Initial Application Stage


  1. The Initial Application Stage
  2. An Appeal Stage where we ask “them” to Reconsider what they did if the Initial Application was denied.
  3. A Request for a Hearing before a Social Security Administrative Law Judge where we ask to speak informally to a real live lawyer appointed to hear claims.
  4. A Request the Appeals Council review an Unfavorable decision by the Judge.

(If the Appeals Council Agrees with the Judge there are other appeals. I don’t do those but I know someone who does.  Mr. Jared Walker. Esq.

The Initial Application is, in my opinion, the most important thing in the entire process.  Start wrong; end wrong.  Only about 30% of initial applications result in approval within 6-months. Think about all of the people who have really, horrible problems who you’d expect to be approved without much trouble.  Those are called Compassionate Allowances.  You can find the full list here  Then, think about the regular type of problem; it sounds bad, but isn’t truly and horribly as awful as Compassionate Allowance cases.  For example, a person who has a stroke (truly, horrible to normal people) will not automatically be approved. SSA will wait for 6-months to see if the condition improves and how much function the person has. Irritating, but true.  A cancer survivor, whose condition is more-or-less under control, will probably be denied even if it took a year of chemo and/or radiation to get there. Really, horrible where Normal People live. But, as I’ve said, we’re on the Social Security Island. What a person says in an initial application makes a huge difference. I heard of a kid (ok, age 36), solid upright citizen, paid the taxes, worked full time with a part-time job.  The kid is a juvenile diabetic—which means, the kids blood vessels are not capable of causing normal healing.  A blister to me is no big deal.  A blister to a juvenile diabetic could land the kid in the hospital with an IV antibiotic drip. So this kid did something really stupid, in Normal People land (jumping out of airplanes, jumping off bridges with a bungee cord, using a chain saw in flip-flops).  The kid has multiple broken bones and they just won’t heal. The kid spends a year in the hospital; no income, selling everything possible, behind on the mortgage. The kid files for Disability benefits (because the kid is fully insured) on the part of the application where it says: What problems do you have? The kid wrote, “juvenile diabetes.” A month or so later, the kid’s doctors said, “I can’t save your …. [hand, arm, leg etc.] It has to come off.”  Amputation of hands, arms, legs etc. are truly horrible, awful things that are on the Compassionate Allowance list and should result in an early allowance.  But, because the kid only said, “juvenile diabetes,” on the application, that is all SSA looked at. They didn’t even send the kid to one of their doctors (and apparently didn’t read the medical records), if they had, they’d have noticed the missing limb.  Thinking, “well, the government must know what they’re doing,” the kid didn’t appeal and over the next two years lost everything, literally, including divorce. Because the kid was couch-surfing, he couldn’t have the kids over for visitation.  The kid got blisters that wouldn’t heal and was in/out of the hospital for IV antibiotics every month. In the end (36 months later) but just 3 months after we filed, he won. We were able to reopen that case and, because his benefits were $2,000 per month, he ended up with around $60K in accrued benefits – minus my fee, of course.  More about fees in the FAQ.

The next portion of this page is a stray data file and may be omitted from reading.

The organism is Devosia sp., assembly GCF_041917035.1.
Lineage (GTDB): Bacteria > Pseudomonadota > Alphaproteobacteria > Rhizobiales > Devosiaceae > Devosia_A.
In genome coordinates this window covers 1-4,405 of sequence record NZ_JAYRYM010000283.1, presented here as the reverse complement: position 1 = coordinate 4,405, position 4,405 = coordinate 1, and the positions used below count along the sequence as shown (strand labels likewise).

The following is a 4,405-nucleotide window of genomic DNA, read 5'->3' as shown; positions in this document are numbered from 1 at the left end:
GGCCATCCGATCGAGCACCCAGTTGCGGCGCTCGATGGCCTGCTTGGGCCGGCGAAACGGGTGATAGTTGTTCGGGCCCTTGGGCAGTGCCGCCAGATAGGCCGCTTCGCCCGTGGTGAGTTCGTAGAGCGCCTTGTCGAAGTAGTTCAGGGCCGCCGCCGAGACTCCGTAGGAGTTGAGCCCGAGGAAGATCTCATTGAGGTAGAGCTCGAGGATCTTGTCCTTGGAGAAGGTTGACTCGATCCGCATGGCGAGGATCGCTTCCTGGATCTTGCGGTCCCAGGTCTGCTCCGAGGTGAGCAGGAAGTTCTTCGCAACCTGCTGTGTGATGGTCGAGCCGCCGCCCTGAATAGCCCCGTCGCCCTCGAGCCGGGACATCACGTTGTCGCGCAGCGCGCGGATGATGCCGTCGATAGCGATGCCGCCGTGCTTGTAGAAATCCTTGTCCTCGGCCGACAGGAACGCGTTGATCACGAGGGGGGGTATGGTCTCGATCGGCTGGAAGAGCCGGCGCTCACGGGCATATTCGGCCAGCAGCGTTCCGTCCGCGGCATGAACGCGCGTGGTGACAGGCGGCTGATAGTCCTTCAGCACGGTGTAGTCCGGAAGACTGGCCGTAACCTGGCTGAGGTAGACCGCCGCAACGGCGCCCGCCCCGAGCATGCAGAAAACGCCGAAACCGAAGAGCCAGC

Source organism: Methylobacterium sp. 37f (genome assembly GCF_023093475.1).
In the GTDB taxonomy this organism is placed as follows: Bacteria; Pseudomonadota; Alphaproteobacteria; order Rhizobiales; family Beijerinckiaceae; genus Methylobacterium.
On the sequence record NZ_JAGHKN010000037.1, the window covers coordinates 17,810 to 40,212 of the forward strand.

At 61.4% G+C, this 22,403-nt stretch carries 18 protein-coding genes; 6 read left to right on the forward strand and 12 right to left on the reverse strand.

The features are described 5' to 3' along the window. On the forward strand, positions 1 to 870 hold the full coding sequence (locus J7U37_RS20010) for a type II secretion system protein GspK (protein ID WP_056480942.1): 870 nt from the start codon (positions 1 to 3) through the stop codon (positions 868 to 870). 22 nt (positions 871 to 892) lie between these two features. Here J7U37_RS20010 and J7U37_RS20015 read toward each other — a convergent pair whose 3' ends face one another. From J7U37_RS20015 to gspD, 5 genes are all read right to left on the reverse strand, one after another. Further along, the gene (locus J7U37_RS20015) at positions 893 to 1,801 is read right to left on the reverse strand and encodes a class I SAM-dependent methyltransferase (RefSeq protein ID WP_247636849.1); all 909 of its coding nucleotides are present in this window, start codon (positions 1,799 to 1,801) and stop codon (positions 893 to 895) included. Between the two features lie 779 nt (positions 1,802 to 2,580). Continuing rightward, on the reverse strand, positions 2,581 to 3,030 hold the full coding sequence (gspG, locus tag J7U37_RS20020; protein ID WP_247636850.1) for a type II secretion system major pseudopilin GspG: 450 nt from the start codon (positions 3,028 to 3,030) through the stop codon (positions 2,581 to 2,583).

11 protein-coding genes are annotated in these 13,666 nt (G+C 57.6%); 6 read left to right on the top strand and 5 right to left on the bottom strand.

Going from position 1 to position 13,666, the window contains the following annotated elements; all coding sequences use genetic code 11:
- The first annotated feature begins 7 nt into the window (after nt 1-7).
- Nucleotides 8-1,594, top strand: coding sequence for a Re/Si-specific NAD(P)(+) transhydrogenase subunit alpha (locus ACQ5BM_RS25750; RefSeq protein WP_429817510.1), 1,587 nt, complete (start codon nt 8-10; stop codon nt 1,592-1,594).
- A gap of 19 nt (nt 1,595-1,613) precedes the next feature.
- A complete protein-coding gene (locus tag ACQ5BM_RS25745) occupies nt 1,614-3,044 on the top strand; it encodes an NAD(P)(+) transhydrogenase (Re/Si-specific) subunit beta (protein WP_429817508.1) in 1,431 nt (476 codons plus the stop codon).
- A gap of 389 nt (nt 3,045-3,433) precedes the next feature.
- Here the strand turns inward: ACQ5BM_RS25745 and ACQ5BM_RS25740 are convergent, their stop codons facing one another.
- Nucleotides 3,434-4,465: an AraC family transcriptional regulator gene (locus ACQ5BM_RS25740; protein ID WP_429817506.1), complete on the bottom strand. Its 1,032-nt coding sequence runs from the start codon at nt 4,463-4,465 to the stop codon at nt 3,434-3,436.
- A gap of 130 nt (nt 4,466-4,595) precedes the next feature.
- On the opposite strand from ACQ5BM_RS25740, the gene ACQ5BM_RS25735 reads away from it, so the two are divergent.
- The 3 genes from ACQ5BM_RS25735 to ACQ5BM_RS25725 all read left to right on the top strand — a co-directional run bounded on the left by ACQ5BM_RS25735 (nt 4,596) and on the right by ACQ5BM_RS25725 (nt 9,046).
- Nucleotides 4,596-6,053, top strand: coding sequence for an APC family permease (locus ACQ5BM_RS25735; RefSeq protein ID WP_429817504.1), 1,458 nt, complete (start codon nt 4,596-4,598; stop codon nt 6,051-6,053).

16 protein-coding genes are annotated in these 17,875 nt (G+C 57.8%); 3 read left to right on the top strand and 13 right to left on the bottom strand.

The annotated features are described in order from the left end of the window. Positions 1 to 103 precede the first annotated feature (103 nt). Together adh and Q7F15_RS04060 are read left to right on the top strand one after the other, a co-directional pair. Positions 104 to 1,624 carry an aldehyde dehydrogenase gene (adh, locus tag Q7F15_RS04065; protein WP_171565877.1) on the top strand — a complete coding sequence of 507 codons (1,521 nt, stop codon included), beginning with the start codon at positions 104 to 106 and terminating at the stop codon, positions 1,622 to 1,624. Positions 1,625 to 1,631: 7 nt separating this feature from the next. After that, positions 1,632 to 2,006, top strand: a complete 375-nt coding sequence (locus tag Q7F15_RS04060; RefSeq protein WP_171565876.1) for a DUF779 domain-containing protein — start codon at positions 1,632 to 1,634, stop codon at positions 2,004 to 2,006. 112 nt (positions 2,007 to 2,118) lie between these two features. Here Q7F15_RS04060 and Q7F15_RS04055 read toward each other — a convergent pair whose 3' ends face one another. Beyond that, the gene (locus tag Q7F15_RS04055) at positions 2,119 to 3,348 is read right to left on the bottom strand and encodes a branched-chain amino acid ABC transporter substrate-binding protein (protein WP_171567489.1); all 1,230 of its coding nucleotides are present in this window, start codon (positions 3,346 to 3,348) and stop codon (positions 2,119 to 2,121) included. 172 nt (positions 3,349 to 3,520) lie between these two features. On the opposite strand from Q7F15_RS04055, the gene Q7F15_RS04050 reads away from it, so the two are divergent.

So, you have to tell the gatekeepers at Social Security Island what the problem really is. See Medically Determinable Impairments.